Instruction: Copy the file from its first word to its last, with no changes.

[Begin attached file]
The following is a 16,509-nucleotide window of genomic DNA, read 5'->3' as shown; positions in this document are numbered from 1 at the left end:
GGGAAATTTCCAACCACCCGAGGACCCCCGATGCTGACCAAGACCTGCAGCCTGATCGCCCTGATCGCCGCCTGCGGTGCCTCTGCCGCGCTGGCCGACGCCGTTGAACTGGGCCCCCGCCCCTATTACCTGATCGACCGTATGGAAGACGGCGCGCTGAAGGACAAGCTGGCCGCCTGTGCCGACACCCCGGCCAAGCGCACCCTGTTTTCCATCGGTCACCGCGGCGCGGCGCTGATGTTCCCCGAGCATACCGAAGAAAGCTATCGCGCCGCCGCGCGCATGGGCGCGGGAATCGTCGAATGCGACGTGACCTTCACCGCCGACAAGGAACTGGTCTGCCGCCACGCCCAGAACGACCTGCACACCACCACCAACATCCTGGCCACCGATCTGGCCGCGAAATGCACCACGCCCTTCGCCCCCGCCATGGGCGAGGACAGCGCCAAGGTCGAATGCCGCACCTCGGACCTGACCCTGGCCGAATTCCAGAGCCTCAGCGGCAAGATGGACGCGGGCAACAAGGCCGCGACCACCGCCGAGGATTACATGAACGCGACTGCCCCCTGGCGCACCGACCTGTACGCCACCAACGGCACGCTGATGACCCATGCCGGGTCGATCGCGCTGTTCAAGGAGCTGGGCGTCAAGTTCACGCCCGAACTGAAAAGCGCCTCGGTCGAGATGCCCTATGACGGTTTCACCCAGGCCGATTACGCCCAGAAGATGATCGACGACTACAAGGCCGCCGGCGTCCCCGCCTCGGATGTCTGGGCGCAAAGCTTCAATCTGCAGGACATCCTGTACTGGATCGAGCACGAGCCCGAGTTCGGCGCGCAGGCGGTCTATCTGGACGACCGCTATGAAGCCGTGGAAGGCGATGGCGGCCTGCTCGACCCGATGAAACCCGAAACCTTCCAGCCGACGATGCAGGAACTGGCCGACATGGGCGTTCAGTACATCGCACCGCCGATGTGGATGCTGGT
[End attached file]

The following is a 16,509-nucleotide window of genomic DNA, read 5'->3' as shown; positions in this document are numbered from 1 at the left end:
GGGAAATTTCCAACCACCCGAGGACCCCCGATGCTGACCAAGACCTGCAGCCTGATCGCCCTGATCGCCGCCTGCGGTGCCTCTGCCGCGCTGGCCGACGCCGTTGAACTGGGCCCCCGCCCCTATTACCTGATCGACCGTATGGAAGACGGCGCGCTGAAGGACAAGCTGGCCGCCTGTGCCGACACCCCGGCCAAGCGCACCCTGTTTTCCATCGGTCACCGCGGCGCGGCGCTGATGTTCCCCGAGCATACCGAAGAAAGCTATCGCGCCGCCGCGCGCATGGGCGCGGGAATCGTCGAATGCGACGTGACCTTCACCGCCGACAAGGAACTGGTCTGCCGCCACGCCCAGAACGACCTGCACACCACCACCAACATCCTGGCCACCGATCTGGCCGCGAAATGCACCACGCCCTTCGCCCCCGCCATGGGCGAGGACAGCGCCAAGGTCGAATGCCGCACCTCGGACCTGACCCTGGCCGAATTCCAGAGCCTCAGCGGCAAGATGGACGCGGGCAACAAGGCCGCGACCACCGCCGAGGATTACATGAACGCGACTGCCCCCTGGCGCACCGACCTGTACGCCACCAACGGCACGCTGATGACCCATGCCGGGTCGATCGCGCTGTTCAAGGAGCTGGGCGTCAAGTTCACGCCCGAACTGAAAAGCGCCTCGGTCGAGATGCCCTATGACGGTTTCACCCAGGCCGATTACGCCCAGAAGATGATCGACGACTACAAGGCCGCCGGCGTCCCCGCCTCGGATGTCTGGGCGCAAAGCTTCAATCTGCAGGACATCCTGTACTGGATCGAGCACGAGCCCGAGTTCGGCGCGCAGGCGGTCTATCTGGACGACCGCTATGAAGCCGTGGAAGGCGATGGCGGCCTGCTCGACCCGATGAAACCCGAAACCTTCCAGCCGACGATGCAGGAACTGGCCGACATGGGCGTTCAGTACATCGCACCGCCGATGTGGATGCTGGT